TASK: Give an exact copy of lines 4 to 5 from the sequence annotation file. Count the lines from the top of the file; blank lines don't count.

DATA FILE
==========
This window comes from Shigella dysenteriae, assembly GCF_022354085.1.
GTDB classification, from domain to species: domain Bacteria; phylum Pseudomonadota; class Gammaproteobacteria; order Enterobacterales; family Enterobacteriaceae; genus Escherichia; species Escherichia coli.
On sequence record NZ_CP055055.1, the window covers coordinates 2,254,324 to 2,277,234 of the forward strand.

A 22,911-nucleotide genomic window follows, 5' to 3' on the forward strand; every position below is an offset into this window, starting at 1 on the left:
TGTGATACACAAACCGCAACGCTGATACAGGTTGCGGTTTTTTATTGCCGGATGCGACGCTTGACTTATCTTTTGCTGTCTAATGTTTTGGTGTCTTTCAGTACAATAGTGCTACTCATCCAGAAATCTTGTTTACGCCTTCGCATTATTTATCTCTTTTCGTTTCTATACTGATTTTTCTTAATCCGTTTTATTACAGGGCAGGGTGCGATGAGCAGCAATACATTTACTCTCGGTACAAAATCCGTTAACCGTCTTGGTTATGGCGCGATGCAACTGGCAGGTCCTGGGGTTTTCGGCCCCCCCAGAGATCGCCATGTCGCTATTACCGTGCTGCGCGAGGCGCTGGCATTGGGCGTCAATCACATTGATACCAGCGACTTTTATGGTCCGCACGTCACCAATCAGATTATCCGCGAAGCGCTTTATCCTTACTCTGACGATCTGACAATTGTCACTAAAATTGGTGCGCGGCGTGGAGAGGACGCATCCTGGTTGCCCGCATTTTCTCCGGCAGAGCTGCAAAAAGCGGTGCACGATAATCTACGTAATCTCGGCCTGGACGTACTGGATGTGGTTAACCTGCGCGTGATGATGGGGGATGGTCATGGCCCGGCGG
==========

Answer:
A 22,911-nucleotide genomic window follows, 5' to 3' on the forward strand; every position below is an offset into this window, starting at 1 on the left:
TGTGATACACAAACCGCAACGCTGATACAGGTTGCGGTTTTTTATTGCCGGATGCGACGCTTGACTTATCTTTTGCTGTCTAATGTTTTGGTGTCTTTCAGTACAATAGTGCTACTCATCCAGAAATCTTGTTTACGCCTTCGCATTATTTATCTCTTTTCGTTTCTATACTGATTTTTCTTAATCCGTTTTATTACAGGGCAGGGTGCGATGAGCAGCAATACATTTACTCTCGGTACAAAATCCGTTAACCGTCTTGGTTATGGCGCGATGCAACTGGCAGGTCCTGGGGTTTTCGGCCCCCCCAGAGATCGCCATGTCGCTATTACCGTGCTGCGCGAGGCGCTGGCATTGGGCGTCAATCACATTGATACCAGCGACTTTTATGGTCCGCACGTCACCAATCAGATTATCCGCGAAGCGCTTTATCCTTACTCTGACGATCTGACAATTGTCACTAAAATTGGTGCGCGGCGTGGAGAGGACGCATCCTGGTTGCCCGCATTTTCTCCGGCAGAGCTGCAAAAAGCGGTGCACGATAATCTACGTAATCTCGGCCTGGACGTACTGGATGTGGTTAACCTGCGCGTGATGATGGGGGATGGTCATGGCCCGGCGG